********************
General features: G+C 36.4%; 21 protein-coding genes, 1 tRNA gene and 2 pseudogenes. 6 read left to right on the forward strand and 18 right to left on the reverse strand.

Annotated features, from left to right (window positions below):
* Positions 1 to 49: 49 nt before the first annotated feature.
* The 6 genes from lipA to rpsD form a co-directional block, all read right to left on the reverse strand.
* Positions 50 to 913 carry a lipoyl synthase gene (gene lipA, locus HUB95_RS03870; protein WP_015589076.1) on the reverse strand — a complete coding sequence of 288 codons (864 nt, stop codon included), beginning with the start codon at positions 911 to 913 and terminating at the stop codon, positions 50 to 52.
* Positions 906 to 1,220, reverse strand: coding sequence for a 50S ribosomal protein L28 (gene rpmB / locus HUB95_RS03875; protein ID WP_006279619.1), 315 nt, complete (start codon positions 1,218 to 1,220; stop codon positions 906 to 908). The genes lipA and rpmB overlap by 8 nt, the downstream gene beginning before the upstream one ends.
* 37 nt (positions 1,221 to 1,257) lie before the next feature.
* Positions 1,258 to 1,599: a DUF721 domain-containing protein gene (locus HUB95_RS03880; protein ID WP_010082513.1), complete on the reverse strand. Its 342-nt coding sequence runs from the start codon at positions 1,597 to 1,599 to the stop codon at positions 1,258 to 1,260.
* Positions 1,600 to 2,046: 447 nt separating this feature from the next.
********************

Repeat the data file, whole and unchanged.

General features: G+C 36.4%; 21 protein-coding genes, 1 tRNA gene and 2 pseudogenes. 6 read left to right on the forward strand and 18 right to left on the reverse strand.

Annotated features, from left to right (window positions below):
* Positions 1 to 49: 49 nt before the first annotated feature.
* The 6 genes from lipA to rpsD form a co-directional block, all read right to left on the reverse strand.
* Positions 50 to 913 carry a lipoyl synthase gene (gene lipA, locus HUB95_RS03870; protein WP_015589076.1) on the reverse strand — a complete coding sequence of 288 codons (864 nt, stop codon included), beginning with the start codon at positions 911 to 913 and terminating at the stop codon, positions 50 to 52.
* Positions 906 to 1,220, reverse strand: coding sequence for a 50S ribosomal protein L28 (gene rpmB / locus HUB95_RS03875; protein ID WP_006279619.1), 315 nt, complete (start codon positions 1,218 to 1,220; stop codon positions 906 to 908). The genes lipA and rpmB overlap by 8 nt, the downstream gene beginning before the upstream one ends.
* 37 nt (positions 1,221 to 1,257) lie before the next feature.
* Positions 1,258 to 1,599: a DUF721 domain-containing protein gene (locus HUB95_RS03880; protein ID WP_010082513.1), complete on the reverse strand. Its 342-nt coding sequence runs from the start codon at positions 1,597 to 1,599 to the stop codon at positions 1,258 to 1,260.
* Positions 1,600 to 2,046: 447 nt separating this feature from the next.